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World’s thinnest keyboard invented by scientists

A group of scientists in the UK has developed a flexible computer keyboard with the same thickness as a  standard piece of paper.

Tech firm Cambridge Silicon Radio – or CSR – has claimed that its device, at half a millimetre thick, is the slimmest in the world and can turn any flat space into a touch-sensitive platform.

As well as being compatible with standard computers, the keyboard can also be used to extend the usable screen space of tablet devices and smartphones by removing the need for the in-built buttons.

In order to develop the tool, CSR combined its own low-energy wireless technology with state-of-the-art flexible, printed electronics.

Speaking about the innovation, Paul Williamson, a director at CSR, said:

“The device can do basic text input as well as touch and gesture control, so you can swipe and pinch and zoom, as well as use much more complex gestures.

“It can also be used with a stylus-type pen for handwriting recognition and to draw and sketch.”

The company has said that the device can be used with a tablet’s protective cover or as a space-saving solution for a conventional desktop PC.

The keyboard can be connected to its user’s device with a newly developed CSR1010 Bluetooth chip optimised for energy efficiency. This allows it to be used in harmony with Apple’s iPhones and iPads, as well as computers running Microsoft’s Windows 8 operating system, with minimal power usage.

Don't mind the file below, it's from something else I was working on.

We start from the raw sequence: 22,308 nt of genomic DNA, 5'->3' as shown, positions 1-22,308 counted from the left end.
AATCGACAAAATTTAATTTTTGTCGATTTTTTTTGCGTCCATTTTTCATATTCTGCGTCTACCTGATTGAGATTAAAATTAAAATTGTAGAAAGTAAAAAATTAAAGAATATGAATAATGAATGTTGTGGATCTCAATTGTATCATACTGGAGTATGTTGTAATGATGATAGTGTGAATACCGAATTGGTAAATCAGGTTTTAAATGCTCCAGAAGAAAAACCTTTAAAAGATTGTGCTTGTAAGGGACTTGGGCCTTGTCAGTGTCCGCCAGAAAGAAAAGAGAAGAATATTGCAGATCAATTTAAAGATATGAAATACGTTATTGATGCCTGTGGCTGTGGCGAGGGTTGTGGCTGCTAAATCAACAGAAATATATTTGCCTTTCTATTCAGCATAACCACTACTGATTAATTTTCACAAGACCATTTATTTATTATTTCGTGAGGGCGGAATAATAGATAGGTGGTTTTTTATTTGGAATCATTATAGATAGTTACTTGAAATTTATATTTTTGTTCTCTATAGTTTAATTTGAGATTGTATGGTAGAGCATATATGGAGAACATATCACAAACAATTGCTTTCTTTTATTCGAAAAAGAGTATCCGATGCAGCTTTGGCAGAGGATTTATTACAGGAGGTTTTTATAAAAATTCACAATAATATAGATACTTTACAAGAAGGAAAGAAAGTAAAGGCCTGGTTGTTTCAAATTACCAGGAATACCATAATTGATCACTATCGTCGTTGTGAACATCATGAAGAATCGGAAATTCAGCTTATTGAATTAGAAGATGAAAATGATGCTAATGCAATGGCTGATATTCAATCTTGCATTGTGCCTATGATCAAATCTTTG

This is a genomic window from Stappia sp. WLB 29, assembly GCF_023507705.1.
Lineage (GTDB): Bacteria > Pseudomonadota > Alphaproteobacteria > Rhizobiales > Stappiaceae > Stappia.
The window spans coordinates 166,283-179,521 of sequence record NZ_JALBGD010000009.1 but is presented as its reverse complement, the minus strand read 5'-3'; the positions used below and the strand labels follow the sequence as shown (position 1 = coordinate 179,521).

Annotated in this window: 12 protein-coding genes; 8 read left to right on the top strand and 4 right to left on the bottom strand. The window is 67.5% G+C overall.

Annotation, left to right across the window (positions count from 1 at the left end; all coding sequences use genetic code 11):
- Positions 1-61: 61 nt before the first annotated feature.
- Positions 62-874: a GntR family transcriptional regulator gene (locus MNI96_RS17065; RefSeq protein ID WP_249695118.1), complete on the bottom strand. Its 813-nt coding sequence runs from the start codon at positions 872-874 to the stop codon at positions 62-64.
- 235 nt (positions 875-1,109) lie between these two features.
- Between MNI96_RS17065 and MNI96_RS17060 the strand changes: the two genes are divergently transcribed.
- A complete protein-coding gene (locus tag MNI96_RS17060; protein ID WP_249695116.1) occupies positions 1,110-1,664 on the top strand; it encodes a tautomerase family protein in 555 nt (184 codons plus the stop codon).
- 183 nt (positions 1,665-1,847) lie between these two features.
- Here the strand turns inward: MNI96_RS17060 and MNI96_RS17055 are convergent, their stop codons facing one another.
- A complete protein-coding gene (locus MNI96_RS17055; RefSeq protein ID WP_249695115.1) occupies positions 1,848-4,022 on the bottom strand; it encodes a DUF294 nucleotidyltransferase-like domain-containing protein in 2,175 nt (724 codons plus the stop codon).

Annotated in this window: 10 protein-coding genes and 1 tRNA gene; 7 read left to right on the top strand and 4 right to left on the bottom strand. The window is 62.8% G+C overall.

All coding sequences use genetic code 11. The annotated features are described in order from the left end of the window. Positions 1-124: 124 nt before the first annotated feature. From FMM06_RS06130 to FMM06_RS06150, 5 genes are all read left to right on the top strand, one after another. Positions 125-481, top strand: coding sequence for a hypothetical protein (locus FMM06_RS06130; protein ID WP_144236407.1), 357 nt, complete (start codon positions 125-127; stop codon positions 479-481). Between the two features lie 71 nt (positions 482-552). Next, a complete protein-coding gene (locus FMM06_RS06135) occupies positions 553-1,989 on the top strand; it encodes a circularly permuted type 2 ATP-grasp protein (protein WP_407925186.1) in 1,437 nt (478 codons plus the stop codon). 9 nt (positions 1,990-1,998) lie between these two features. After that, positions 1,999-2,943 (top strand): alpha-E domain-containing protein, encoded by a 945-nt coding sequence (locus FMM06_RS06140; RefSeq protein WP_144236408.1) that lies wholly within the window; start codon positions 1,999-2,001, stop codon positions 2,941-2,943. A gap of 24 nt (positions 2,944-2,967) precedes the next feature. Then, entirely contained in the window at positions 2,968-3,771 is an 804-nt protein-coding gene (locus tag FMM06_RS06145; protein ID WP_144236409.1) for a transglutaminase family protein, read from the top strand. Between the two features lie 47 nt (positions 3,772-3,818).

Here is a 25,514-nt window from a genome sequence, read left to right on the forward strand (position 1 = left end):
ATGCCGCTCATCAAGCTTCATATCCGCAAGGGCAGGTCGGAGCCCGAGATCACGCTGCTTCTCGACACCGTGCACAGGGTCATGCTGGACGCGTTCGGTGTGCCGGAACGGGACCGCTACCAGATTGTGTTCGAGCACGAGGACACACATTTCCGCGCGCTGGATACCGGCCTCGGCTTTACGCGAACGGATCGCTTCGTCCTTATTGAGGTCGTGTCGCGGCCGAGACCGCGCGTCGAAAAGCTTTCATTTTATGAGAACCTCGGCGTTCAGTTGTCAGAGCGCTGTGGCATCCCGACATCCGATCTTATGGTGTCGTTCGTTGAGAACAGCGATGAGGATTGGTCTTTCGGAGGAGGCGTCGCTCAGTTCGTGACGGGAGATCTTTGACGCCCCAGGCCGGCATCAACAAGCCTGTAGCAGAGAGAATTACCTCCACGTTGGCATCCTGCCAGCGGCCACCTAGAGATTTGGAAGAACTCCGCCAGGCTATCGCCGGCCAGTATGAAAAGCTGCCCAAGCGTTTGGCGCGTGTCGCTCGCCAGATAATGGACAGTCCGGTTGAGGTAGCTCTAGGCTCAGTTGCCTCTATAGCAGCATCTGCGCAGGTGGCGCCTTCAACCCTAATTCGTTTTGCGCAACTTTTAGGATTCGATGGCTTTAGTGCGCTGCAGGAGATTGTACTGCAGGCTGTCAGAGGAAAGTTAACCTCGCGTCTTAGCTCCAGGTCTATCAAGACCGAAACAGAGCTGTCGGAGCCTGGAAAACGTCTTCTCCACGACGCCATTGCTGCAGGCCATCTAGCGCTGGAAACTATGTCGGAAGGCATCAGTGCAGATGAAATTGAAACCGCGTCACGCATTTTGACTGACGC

Williamson went on to say:

“Consumers want innovative, portable wireless accessories that just work with their mobile devices.”

While smartphones and tablet devices are certainly more popular than desktop computers when it comes to accessing the web, they do have limitations. On-screen keyboards, in particular, certainly affect the ways in which content can be produced on the move. CSR’s latest invention, however, will no doubt go some way to further bridging the gap.

It is not yet known when the keyboard, which was revealed at the IFA expo in Berlin last week, will be available to consumers.

Graeme has experience creating content for online sources and for the radio, and at university he studied Multimedia Journalism.

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